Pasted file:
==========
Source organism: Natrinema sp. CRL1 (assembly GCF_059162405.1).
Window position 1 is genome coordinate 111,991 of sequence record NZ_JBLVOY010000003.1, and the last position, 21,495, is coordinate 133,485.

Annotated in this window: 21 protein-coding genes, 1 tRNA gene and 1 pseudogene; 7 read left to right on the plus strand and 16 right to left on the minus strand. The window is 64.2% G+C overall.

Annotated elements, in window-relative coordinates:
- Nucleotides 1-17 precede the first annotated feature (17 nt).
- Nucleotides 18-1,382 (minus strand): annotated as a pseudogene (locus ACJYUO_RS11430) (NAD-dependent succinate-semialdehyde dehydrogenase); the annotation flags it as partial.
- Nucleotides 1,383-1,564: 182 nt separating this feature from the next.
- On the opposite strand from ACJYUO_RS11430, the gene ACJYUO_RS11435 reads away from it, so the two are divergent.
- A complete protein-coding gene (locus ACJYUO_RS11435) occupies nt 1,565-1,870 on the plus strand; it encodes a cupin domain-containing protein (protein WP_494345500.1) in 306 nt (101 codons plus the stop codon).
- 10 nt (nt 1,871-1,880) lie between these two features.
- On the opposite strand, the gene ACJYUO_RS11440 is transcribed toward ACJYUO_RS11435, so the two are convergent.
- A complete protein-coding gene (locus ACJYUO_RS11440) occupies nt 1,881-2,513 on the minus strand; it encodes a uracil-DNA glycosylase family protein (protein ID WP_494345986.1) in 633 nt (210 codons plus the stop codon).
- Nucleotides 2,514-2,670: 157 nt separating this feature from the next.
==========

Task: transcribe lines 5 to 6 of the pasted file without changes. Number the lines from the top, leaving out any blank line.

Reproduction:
- Nucleotides 1-17 precede the first annotated feature (17 nt).
- Nucleotides 18-1,382 (minus strand): annotated as a pseudogene (locus ACJYUO_RS11430) (NAD-dependent succinate-semialdehyde dehydrogenase); the annotation flags it as partial.